Research teams at Oxford University who joined forces to fight coronavirus by developing a covid vaccine in record time are among the winners of this year’s NHS Parliamentary Awards.
The awards, arranged by the NHS, are designed to recognise, and celebrate some of the biggest achievements in health and social care.
Those who created the jab were among nine other winners announced during a ceremony opened by the Prime Minister at One Great George Street, Westminster, on Wednesday afternoon.
Over 65 million vaccinations have been delivered by the NHS since making history when Margaret Keenan received the first jab outside of a clinical trial in Coventry, just over 200 days ago.
Others to scoop a prize included a neonatal team in London who created a live-stream for parents to see their babies 24/7 during visiting restrictions, the team behind ‘pop up’ clinics to diagnose and treat Hepatitis C among homeless people in Leeds, and a team in Birmingham that created a Critical Care Family Liaison service to help hundreds of patients in intensive care keep in touch with their families during the pandemic.
The winners have been selected from more than 700 nominations and were judged by a national panel made up of senior leaders representing both staff and patients.
NHS staff were this week awarded the George Cross for 73 years dedicated service and the response to COVID by Her Majesty the Queen.
Sir Simon Stevens, NHS chief executive, said: “Since the NHS first opened its doors 73 years ago, our health service has faced the biggest challenge in its history with a pandemic on a scale not seen for a century.
“Staff have come together as never before, saving and improving the lives of hundreds of thousands of patients at an extremely difficult time for everyone.
“All of the nominees put forward for an award this year have done incredible work, and it is a great honour to be able to award our winners with the recognition they deserve for their incredible service to us all.”
Speaking in a video at the event, Prime Minister Boris Johnson, said: “On behalf of our whole country, I’d like to offer a huge thank you to every one of our NHS and social care workers. We cherish the extraordinary devotion of all those who serve – the army of doctors and nurses, ambulance crews, cleaners, porters, physios, radiographers pharmacists, midwives, maternity assistants and so many more – you’ve kept coming to work and kept yourselves in harm’s way to save thousands of lives throughout this pandemic.
“These awards are so important because they tell the story of that extraordinary service, 24 hours a day, every second of every hour. From pioneering the Oxford AstraZeneca vaccine, delivering the fastest and biggest immunisation programme in our history, to comforting worried relatives unable to visit their loved ones and delivering virtual remote care for many in our communities, these awards celebrate the innovation and compassion with which you met unique challenges of this moment.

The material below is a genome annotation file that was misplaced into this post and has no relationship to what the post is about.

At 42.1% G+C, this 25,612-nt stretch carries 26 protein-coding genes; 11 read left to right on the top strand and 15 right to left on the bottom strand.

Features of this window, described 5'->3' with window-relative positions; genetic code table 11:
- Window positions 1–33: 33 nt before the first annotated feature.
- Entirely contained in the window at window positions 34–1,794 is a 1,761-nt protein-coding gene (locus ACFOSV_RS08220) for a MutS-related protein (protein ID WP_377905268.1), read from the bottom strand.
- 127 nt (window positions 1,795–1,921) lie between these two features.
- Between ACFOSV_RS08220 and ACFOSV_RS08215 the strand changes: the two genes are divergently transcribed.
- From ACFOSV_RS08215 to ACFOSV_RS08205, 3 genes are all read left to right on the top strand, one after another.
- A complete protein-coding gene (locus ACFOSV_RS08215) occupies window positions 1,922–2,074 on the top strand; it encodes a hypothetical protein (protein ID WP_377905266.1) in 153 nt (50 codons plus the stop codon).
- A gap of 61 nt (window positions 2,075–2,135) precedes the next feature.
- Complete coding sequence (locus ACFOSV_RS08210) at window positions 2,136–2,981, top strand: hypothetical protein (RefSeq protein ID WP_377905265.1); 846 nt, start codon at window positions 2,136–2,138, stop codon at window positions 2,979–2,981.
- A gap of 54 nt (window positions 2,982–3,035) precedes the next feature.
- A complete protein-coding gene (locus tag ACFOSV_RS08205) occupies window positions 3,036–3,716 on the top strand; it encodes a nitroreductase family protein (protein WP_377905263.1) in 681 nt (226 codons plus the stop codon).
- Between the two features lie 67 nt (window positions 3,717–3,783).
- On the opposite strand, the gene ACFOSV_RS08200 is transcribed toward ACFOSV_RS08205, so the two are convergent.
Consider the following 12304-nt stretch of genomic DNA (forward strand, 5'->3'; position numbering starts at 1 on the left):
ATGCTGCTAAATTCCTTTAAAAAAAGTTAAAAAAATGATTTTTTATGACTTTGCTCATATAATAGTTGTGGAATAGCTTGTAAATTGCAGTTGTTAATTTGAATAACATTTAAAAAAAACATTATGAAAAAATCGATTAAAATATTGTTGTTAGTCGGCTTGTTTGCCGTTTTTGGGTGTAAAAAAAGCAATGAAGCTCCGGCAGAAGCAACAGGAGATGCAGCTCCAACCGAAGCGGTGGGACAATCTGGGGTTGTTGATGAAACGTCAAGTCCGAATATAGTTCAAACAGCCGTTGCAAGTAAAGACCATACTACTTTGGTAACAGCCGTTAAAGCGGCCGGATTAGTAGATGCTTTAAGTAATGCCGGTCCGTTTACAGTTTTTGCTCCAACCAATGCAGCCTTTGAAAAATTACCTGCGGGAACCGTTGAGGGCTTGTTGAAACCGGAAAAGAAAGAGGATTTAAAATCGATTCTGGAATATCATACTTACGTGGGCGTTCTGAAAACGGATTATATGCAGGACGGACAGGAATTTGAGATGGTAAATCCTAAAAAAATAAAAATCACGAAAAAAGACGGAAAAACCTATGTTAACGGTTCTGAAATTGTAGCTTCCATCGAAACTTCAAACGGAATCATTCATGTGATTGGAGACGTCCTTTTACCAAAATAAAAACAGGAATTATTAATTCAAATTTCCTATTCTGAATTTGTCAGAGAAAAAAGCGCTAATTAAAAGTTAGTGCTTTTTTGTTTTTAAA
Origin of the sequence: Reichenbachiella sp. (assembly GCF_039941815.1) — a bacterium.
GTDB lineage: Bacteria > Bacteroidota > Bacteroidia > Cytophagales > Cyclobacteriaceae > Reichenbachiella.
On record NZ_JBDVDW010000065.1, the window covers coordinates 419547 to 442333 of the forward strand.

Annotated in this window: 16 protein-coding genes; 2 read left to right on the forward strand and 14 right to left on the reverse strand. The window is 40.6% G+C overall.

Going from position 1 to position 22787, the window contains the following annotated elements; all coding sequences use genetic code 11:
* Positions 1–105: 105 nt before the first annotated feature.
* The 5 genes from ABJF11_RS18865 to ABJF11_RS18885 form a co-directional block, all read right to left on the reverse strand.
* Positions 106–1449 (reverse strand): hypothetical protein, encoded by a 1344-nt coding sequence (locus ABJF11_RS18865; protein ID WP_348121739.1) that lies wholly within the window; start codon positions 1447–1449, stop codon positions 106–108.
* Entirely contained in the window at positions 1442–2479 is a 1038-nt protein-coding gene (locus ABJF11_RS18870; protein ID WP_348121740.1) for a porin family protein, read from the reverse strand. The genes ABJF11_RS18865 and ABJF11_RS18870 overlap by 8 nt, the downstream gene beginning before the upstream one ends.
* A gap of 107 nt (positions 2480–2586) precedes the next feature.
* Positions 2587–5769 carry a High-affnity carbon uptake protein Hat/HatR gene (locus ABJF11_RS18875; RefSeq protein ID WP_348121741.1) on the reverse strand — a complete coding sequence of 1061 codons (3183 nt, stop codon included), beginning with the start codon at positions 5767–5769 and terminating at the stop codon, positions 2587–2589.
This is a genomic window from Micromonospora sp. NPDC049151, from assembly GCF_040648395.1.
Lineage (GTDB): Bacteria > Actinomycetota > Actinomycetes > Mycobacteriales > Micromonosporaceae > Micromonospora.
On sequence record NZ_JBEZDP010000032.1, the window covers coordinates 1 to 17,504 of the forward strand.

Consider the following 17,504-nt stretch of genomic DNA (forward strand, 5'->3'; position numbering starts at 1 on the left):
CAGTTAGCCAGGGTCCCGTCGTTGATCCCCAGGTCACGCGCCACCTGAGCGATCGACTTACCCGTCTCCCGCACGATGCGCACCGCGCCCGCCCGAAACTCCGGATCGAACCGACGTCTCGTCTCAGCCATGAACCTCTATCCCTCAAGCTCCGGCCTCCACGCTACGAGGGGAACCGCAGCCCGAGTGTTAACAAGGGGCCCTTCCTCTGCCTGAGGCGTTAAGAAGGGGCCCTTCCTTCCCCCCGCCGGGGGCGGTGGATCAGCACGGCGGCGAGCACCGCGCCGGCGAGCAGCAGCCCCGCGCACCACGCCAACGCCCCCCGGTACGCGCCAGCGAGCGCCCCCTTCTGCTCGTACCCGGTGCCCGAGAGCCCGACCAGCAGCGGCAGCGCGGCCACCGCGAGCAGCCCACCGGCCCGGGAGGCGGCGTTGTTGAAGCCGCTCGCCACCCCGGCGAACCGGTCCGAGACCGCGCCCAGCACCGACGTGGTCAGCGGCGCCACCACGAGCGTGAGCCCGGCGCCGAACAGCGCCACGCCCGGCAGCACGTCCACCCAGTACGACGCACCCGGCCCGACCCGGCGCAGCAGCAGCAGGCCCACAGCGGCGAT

“I’m grateful to my fellow MPs on all sides of the house for the fantastic nominations submitted and to everyone who has worked so hard to put these awards together, but most of all I’m grateful to the people who make our NHS what it is – the beating heart of Britain.”
More winners at the awards, which were supported by Fujifilm UK, include Sussex GP, Dr Bruce Allan, who worked tirelessly to provide an out of hours and weekend service for local care homes during the pandemic, and Junior Doctor Rajiv Sethi, who has led diversity initiatives and supported healthcare students and professionals virtually through a series of events bringing together 2,500 people from 74 countries to learn more about career opportunities in the NHS.
This year’s lifetime achievement gong has been awarded to 80-year-old grandfather Joe Sim, who has acted in various roles including energy monitor and engineer for NHS Trusts across Derbyshire for the last 58 years.
Chief Midwifery Officer for England and NHS Parliamentary Awards committee chair, Jacqueline Dunkley-Bent, said: “This year has been an exceptional one, both in terms of the challenges we have faced and the calibre of entrants we received to the awards. Our shortlisting teams had an extremely difficult task to select from more than 700 nominations submitted by over half of all MPs representing English constituencies. It has been incredibly difficult to judge, but we are confident that all our winners embody the skill, professionalism and compassion of the NHS.